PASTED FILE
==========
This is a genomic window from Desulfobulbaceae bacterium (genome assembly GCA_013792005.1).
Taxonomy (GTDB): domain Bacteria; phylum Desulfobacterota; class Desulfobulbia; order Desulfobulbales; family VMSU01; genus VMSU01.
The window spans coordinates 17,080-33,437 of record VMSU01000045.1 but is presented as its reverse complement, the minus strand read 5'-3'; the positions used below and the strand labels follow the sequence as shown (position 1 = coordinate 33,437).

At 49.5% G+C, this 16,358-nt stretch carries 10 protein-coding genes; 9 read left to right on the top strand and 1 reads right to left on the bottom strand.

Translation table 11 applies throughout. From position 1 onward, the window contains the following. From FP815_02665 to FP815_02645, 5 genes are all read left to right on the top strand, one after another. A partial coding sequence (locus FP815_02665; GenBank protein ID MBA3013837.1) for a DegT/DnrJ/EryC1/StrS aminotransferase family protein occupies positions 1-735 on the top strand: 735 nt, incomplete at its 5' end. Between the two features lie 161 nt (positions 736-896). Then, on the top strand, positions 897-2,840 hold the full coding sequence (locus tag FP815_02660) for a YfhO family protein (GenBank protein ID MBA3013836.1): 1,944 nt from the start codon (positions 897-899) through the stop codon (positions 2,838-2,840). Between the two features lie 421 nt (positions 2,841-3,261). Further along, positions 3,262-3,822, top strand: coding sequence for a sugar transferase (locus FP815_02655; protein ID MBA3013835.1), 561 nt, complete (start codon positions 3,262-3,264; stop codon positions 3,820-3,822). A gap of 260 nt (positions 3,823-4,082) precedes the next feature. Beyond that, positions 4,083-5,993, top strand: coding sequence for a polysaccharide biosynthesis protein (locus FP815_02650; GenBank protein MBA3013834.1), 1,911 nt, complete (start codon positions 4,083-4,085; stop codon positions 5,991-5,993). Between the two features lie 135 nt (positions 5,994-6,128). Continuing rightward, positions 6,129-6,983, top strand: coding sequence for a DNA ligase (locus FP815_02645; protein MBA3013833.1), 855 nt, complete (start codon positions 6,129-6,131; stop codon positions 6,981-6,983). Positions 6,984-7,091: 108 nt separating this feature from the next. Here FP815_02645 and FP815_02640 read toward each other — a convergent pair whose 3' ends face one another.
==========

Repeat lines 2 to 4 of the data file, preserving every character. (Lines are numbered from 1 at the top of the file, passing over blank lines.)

Taxonomy (GTDB): domain Bacteria; phylum Desulfobacterota; class Desulfobulbia; order Desulfobulbales; family VMSU01; genus VMSU01.
The window spans coordinates 17,080-33,437 of record VMSU01000045.1 but is presented as its reverse complement, the minus strand read 5'-3'; the positions used below and the strand labels follow the sequence as shown (position 1 = coordinate 33,437).

At 49.5% G+C, this 16,358-nt stretch carries 10 protein-coding genes; 9 read left to right on the top strand and 1 reads right to left on the bottom strand.